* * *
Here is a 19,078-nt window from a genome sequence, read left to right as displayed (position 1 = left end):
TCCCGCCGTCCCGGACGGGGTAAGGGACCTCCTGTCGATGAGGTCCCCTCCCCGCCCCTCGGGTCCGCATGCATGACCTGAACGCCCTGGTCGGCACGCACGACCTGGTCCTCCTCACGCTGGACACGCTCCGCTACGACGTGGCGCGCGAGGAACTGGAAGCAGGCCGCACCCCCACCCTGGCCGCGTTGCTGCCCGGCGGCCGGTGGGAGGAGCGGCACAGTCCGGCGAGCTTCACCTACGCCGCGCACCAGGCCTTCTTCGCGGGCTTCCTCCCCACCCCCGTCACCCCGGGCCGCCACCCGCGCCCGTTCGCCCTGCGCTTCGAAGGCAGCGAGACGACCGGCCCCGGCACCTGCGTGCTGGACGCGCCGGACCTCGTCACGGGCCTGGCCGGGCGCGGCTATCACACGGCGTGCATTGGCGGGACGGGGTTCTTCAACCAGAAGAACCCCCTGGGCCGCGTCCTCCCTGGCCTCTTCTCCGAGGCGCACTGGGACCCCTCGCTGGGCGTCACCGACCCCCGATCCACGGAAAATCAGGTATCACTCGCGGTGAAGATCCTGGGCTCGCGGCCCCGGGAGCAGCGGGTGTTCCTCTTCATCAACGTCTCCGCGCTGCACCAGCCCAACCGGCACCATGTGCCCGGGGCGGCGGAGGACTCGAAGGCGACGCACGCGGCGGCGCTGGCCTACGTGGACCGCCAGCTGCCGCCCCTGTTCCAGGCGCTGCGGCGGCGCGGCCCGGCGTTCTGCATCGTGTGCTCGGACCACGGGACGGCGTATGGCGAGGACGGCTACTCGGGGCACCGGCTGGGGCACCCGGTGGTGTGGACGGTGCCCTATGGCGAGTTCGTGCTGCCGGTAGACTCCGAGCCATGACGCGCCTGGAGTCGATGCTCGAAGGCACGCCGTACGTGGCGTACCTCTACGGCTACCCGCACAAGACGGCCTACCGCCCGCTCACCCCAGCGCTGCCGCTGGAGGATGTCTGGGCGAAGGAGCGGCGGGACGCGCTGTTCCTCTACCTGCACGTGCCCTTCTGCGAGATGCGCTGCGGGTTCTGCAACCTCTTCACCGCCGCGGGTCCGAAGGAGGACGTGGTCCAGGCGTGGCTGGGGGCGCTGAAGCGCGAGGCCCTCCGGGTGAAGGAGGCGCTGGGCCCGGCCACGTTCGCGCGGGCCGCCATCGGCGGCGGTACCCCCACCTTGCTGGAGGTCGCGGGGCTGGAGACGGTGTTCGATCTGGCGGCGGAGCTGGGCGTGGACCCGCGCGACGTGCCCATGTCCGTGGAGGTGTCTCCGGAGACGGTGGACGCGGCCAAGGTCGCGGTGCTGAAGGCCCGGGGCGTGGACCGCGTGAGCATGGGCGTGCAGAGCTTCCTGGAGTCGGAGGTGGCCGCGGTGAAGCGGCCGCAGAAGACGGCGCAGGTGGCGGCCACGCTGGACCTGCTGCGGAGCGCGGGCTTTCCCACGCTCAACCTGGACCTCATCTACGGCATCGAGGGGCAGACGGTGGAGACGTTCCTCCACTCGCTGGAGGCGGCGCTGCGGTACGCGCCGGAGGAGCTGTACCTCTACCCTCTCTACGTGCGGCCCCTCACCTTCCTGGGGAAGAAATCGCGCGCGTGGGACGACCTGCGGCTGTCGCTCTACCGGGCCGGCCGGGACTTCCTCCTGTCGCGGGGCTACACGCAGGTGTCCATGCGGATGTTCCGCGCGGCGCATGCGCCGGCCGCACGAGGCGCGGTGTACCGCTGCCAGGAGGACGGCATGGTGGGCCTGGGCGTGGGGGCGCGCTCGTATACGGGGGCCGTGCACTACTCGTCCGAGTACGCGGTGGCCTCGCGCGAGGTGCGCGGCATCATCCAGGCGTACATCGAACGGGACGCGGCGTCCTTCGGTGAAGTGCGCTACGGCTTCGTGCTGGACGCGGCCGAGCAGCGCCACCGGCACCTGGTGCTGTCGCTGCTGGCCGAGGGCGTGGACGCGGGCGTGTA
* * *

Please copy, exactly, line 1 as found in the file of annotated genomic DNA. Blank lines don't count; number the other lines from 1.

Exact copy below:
Here is a 19,078-nt window from a genome sequence, read left to right as displayed (position 1 = left end):